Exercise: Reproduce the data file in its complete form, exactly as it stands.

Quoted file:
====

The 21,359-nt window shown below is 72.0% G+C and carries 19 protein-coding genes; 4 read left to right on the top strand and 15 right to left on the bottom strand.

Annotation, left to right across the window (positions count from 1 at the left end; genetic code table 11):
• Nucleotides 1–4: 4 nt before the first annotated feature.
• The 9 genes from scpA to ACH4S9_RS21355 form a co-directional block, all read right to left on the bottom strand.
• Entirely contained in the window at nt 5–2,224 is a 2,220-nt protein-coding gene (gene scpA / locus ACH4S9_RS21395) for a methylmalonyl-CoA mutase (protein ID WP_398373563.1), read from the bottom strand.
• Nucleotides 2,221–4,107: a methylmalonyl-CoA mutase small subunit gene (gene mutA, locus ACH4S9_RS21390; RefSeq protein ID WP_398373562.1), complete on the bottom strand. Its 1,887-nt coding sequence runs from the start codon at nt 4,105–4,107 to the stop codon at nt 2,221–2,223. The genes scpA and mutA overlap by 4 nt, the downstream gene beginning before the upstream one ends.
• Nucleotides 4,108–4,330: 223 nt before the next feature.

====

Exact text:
The 21,359-nt window shown below is 72.0% G+C and carries 19 protein-coding genes; 4 read left to right on the top strand and 15 right to left on the bottom strand.

Annotation, left to right across the window (positions count from 1 at the left end; genetic code table 11):
• Nucleotides 1–4: 4 nt before the first annotated feature.
• The 9 genes from scpA to ACH4S9_RS21355 form a co-directional block, all read right to left on the bottom strand.
• Entirely contained in the window at nt 5–2,224 is a 2,220-nt protein-coding gene (gene scpA / locus ACH4S9_RS21395) for a methylmalonyl-CoA mutase (protein ID WP_398373563.1), read from the bottom strand.
• Nucleotides 2,221–4,107: a methylmalonyl-CoA mutase small subunit gene (gene mutA, locus ACH4S9_RS21390; RefSeq protein ID WP_398373562.1), complete on the bottom strand. Its 1,887-nt coding sequence runs from the start codon at nt 4,105–4,107 to the stop codon at nt 2,221–2,223. The genes scpA and mutA overlap by 4 nt, the downstream gene beginning before the upstream one ends.
• Nucleotides 4,108–4,330: 223 nt before the next feature.